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My sister asked me why her small radio sometimes has better reception when she places her hand nearby (without touching) the antenna. I did some research and wanted to ask a few questions.

Here are some of the ideas I came across:

  1. Electromagnetic radiation like radio waves can induce a current in conducting bodies, and that induced current in turn generates an electromagnetic field, or causes EM waves to be emitted. When the hand is near the radio, emitted EM waves from the hand interfere with the RF waves that the radio antenna receives.
  2. EM waves can be scattered. When placing the hand near the radio antenna, RF waves scattered off the hand cause interference patterns that may be constructive or destructive.

Q1. What is the cause of better radio reception? EM scattering or EM emission from the body due to an induced current?

Q2. Is there a difference between an electromagnetic field (say, generated by an induced current) and electromagnetic waves? I think of an electromagnetic field as attentuating rather quickly, but I don't have that same intuition for radio waves. They seem to travel quite far.

Q3. When touching a radio antenna, it's often said that the reception improves because the body acts as a larger antenna for the radio. Is this effect different than the scattering/emission discussion above?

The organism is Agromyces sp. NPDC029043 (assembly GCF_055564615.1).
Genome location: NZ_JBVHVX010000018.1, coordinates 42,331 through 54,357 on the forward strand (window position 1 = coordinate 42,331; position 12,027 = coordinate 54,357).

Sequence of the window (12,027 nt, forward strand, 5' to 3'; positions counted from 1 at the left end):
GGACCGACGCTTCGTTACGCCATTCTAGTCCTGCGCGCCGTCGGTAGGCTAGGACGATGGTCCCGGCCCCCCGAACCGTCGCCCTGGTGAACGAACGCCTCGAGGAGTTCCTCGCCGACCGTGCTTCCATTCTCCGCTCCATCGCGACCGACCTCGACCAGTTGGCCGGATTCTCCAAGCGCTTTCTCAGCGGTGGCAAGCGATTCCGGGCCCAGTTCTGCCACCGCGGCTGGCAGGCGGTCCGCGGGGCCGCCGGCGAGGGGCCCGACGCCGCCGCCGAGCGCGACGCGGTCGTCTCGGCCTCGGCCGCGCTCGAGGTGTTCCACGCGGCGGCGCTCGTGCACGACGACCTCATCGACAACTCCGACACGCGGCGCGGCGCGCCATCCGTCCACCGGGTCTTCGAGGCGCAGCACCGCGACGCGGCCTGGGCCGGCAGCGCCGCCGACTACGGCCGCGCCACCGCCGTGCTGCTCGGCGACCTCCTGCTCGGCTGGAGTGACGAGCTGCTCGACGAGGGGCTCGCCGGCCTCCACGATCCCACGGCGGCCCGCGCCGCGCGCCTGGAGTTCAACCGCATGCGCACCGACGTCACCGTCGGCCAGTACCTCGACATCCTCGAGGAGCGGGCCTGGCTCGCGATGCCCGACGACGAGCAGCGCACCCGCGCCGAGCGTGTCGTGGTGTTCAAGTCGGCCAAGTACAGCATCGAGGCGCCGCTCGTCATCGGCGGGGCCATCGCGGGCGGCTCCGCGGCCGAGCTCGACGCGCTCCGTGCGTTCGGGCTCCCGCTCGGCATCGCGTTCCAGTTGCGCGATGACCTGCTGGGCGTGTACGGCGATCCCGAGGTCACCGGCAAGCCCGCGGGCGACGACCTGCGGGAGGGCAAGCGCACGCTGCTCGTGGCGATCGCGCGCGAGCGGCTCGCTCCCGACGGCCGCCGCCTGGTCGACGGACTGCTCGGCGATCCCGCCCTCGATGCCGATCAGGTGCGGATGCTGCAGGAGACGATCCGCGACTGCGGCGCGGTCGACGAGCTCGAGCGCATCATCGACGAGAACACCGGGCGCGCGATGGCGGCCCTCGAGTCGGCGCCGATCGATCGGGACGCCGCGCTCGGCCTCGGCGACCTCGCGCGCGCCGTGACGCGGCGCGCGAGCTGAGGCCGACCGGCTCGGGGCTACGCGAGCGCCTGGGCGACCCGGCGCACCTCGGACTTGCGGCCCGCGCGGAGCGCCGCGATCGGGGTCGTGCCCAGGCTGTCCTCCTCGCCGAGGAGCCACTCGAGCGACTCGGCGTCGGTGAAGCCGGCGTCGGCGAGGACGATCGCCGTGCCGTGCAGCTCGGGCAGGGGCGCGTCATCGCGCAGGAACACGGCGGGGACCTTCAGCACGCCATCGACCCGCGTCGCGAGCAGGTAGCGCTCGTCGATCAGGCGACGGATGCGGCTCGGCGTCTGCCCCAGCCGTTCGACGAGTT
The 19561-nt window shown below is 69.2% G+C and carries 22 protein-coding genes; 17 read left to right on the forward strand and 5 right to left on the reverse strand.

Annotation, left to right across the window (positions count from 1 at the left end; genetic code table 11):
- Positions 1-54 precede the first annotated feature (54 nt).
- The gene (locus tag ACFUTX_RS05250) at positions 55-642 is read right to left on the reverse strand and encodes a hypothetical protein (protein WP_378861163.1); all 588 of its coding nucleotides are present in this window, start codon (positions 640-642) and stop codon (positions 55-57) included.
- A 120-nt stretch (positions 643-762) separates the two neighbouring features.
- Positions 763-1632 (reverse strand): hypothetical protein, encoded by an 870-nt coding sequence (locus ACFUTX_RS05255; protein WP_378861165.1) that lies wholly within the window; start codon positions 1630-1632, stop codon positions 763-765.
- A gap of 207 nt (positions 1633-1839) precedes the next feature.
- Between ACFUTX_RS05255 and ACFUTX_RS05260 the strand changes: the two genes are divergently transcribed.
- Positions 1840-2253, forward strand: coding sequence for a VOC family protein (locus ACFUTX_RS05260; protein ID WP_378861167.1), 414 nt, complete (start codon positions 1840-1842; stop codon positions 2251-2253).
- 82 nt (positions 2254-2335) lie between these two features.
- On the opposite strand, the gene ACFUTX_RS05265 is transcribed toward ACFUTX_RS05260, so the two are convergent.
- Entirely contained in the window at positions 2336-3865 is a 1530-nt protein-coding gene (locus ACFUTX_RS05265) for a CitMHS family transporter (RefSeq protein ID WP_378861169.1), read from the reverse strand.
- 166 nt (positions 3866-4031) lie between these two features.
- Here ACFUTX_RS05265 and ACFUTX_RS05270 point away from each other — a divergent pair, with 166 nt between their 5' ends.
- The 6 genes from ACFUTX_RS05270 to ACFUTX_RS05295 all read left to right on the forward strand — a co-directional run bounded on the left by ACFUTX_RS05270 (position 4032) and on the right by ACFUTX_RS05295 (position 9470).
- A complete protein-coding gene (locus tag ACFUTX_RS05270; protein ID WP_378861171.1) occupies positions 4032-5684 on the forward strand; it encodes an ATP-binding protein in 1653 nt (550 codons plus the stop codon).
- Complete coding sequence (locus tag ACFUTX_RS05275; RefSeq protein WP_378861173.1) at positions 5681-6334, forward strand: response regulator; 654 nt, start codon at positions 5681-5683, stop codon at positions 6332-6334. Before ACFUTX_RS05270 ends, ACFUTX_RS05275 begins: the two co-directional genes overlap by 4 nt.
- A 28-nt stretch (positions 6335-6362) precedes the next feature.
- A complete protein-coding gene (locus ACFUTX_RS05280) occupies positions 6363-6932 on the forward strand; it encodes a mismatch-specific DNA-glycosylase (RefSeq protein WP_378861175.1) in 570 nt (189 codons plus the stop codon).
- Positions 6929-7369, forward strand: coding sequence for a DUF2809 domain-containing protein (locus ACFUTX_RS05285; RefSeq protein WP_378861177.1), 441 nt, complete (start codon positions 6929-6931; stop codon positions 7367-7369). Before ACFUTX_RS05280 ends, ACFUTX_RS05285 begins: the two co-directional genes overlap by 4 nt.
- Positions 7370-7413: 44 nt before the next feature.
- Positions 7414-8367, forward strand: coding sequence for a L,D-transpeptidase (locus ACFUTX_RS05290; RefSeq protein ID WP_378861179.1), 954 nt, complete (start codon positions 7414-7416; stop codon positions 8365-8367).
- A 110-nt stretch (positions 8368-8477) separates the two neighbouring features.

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    $\begingroup$ Lots of options, depending on the wavelength. One example is radio direction finding for, e.g., search and rescue. The classic Emergency Locator Transmitter (ELT) broadcasts on 121.5 MHz, slightly above the FM band. Placing a handheld radio (my ham handheld does fine) tuned to that frequency with the antenna vertical right next to your body allows for rough direction finding - rotate in place, and the signal/volume will decrease if your body is between the antenna and the transmitter. A YAGI antenna is better, but more cumbersome. $\endgroup$ – Jon Custer Apr 7 at 21:20
  • $\begingroup$ I've been meaning to ask a similar question for a while. I have a shower radio that always gives excellent reception for one station, but my other favorite station is very dependent on where I am in the room. $\endgroup$ – Barmar Apr 8 at 15:39
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Small pocket radios usually have fairly poor antennas in them, because of their small size. But by placing your hand nearby the antenna of that small radio, you are creating a capacitor in which one terminal is the radio chassis and the other is your hand. Any radio frequency signal induced in your skin by radio broadcasts will be capacitively coupled from your skin to the radio by means of that capacitor, and since your body is a lot larger than the antenna in the radio, the radio reception will be strengthened.

Depending on the frequency the radio is tuned to and how sweaty your skin is, the strengthening effect may be greater when you are actually touching the antenna in the radio.